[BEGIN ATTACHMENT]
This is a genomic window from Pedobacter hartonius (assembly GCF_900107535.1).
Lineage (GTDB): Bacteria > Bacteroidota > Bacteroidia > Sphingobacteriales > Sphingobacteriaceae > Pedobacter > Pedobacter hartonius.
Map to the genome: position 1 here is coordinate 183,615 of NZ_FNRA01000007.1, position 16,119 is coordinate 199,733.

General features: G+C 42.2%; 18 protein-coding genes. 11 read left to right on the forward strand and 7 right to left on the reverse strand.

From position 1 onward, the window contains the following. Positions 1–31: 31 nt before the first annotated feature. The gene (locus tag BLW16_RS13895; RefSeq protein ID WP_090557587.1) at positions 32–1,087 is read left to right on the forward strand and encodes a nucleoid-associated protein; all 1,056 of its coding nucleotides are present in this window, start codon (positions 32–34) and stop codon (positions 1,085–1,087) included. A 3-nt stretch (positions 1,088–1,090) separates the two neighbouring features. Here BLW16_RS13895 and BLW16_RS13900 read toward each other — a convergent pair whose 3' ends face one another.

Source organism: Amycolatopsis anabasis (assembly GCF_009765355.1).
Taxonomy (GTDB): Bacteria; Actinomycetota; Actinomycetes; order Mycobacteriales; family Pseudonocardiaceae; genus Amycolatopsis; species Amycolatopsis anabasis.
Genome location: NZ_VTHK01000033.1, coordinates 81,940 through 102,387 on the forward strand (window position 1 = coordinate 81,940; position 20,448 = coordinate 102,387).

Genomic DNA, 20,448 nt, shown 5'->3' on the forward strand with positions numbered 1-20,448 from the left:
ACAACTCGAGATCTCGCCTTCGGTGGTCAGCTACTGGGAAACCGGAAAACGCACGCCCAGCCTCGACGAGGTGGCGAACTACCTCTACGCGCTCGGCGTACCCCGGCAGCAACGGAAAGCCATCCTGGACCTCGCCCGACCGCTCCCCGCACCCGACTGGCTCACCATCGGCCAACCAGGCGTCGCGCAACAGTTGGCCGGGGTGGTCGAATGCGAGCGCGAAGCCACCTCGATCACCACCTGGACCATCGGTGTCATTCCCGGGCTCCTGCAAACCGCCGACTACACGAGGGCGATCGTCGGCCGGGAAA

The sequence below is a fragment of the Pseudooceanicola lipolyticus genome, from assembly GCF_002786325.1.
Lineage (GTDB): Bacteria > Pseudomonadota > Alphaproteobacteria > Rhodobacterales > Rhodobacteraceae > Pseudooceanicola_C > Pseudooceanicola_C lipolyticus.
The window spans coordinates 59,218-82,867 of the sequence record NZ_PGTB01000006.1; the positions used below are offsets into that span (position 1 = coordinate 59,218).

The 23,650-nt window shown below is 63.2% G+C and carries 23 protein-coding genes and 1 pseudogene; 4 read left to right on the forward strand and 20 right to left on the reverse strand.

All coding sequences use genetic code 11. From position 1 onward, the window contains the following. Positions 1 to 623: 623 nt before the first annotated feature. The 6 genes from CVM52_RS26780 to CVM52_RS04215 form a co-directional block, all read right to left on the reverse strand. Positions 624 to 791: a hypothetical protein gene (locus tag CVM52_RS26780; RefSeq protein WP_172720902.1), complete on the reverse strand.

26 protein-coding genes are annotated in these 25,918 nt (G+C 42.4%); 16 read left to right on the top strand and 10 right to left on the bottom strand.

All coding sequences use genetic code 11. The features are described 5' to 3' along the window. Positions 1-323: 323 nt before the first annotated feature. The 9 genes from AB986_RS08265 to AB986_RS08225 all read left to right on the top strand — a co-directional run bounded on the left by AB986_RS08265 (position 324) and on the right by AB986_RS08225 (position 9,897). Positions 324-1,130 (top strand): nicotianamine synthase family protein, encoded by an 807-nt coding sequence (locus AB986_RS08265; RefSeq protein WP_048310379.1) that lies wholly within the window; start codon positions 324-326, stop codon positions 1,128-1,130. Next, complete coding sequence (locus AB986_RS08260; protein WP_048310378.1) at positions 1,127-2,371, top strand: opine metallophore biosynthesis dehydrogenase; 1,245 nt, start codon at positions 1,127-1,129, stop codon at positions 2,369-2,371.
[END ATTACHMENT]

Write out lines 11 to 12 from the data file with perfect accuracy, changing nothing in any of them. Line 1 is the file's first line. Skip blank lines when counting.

The sequence below is a fragment of the Pseudooceanicola lipolyticus genome, from assembly GCF_002786325.1.
Lineage (GTDB): Bacteria > Pseudomonadota > Alphaproteobacteria > Rhodobacterales > Rhodobacteraceae > Pseudooceanicola_C > Pseudooceanicola_C lipolyticus.